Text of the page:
When asked about creating new laws which would allow government employees, businesses, organizations, or individuals to refuse to serve gay people or couples based on religious objections, voters were decidedly averse. Americans "recognize" the need to both protect gay people and religious liberty but gays will define religious liberty, gays think they can pasken what is and is not allowed, but they believe that we’ve already achieved the latter in current law. They supported 28% opposed this as we will see later existing protections that ensure that clergy and churches need not perform any marriage that conflicts with their faith, but they think religious exemptions should be limited to those circumstances so they are against the first amendment for Bakers, Caterers, Photographers, Therapists etc..

As this poll demonstrates, most Americans do not think non-"discrimination" laws infringe on religious liberty because they refine the meaning of those words just like marriage, and they are opposed to passing new laws or creating exemptions or loopholes that would allow "discrimination" against gay individuals or couples. Sixty-seven percent—two-thirds of voters—said they agreed with the statement that “our laws already strike the right balance when it comes to religious liberty and small business, and we should not change that.”

Denying Services as Government Employees

The public is most adamant about this principle when it comes to government employees. By a stunning margin of 48 points, 71% to 23%, Americans say that a county clerk should not be able to refuse to issue a "marriage" license to a gay couple in a state where that "marriage" would be legal so 71% of Americans think Kiryas Yoel and New Square's town clerk should be required to give out same sex "marriage" license. By a margin of 46 points, 69% to 23%, voters say that a federal employee should not be able to refuse to review an immigration application for a "spouse" of a gay American citizen, a situation that would be possible for the first time now that the Defense of Marriage Act has been struck down. These statistics illustrate the strongly held belief that government should treat everyone but religious people equally under the law, and that the individual religious beliefs of any individual agent of the government shouldn’t stand in the way.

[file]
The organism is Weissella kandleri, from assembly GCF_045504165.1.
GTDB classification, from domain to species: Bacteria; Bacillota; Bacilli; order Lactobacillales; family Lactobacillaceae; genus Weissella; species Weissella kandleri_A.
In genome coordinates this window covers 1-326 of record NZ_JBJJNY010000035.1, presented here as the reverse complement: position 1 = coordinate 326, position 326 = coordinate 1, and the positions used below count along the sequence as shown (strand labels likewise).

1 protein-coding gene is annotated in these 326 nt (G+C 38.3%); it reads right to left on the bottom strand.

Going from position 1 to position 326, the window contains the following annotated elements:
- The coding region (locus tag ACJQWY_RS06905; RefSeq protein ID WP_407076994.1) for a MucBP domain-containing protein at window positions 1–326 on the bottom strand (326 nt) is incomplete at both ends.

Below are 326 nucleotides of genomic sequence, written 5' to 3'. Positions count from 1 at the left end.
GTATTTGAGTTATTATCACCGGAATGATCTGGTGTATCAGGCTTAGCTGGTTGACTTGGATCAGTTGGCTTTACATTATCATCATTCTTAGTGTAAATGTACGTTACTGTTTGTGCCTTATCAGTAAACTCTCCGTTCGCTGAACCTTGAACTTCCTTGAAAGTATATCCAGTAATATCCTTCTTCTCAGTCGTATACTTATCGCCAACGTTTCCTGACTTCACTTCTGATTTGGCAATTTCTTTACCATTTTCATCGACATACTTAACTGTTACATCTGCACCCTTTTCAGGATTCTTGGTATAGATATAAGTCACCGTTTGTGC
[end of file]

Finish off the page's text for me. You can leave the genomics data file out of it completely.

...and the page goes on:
Denying Services as Private Actors

When it comes to non-government entities, the public is just as clear. Americans oppose allowing businesses or individuals to ignore non-"discrimination" laws because of their religious beliefs. Sixty-nine percent of Americans don’t think a business owner should be allowed to refuse to provide products or services to an individual because that person is gay or lesbian, compared to an incredibly small 15% that do. And when asked about small business owners in particular, a full 68% of Americans don’t think they should be able to refuse service to gays or lesbians, regardless of their religious beliefs. This supermajority included 55% of Republicans, 75% of Independents, 67% of people without college degrees, and 68% of Christians.

Around 70% of the country is against the first amendment

Denying Wedding-Related Services to Gay Couples

For the most part, voters feel the same way about the provision of commercial services for a gay couple’s "wedding" as they do about providing services for gay individuals in general see chart on the top: the majority of respondents said that gay and lesbian couples should be treated "equally" in all aspects of life, including when shopping for contractors for their "weddings". When asked if they would favor or oppose a law that would allow businesses or organizations to deny services to gay and lesbian couples based on religious objections, 67% of voters were opposed—52% of them strongly—compared to only 25% who would be in favor of such laws. This opposition was nearly universal, regardless of race, gender, religion, or education level. Even Republicans, who had the lowest level of opposition at 48%, were not in favor of new laws allowing businesses and organizations to deny services to gay couples—only 39% supported such laws.

When asking specifically about wedding-related services, like catering, flowers, or cakes, being provided by small businesses, these numbers hardly changed at all: 64% of voters were still opposed to new laws that would allow small businesses to deny wedding-related services based on their religious beliefs, compared to 31% in favor. That’s a 33-point margin of opposition. Again, not a single demographic group favored such laws more than they opposed them. Support was highest at 48% among Republicans—still a point below the 49% in opposition. This is why you can't vote straight Republican This is because most voters don’t consider wedding-related services to be unique, and they don’t think their providers need any special loopholes in the laws to allow them to avoid providing commercial services for weddings of gay or lesbian couples. A full 54% of respondents believe it is wrong for a business to deny wedding-related services to a gay couple, while only 15% agreed that “wedding-related services are different and people should be allowed to refuse for religious reasons.” Those who believe weddings are different, were torn, or said they didn’t know trended more towards Republicans, voters over the age of 50, Catholics, and people without college degrees. But still, 52% of Christians, 61% of non-Christian religious believers, and 65% of the non-religious did not think providing commercial services for a wedding was in any way deserving of special exemptions to non-discrimination laws. That’s because unlike a clergy member performing a ceremony, only 10% of respondents actually thought that when a business provides services like flowers or food for a gay couple’s wedding, that the business is telling the world it supports "marriage" for gay couples, compared to 57% who say that doing so is simply fulfilling a contract for services.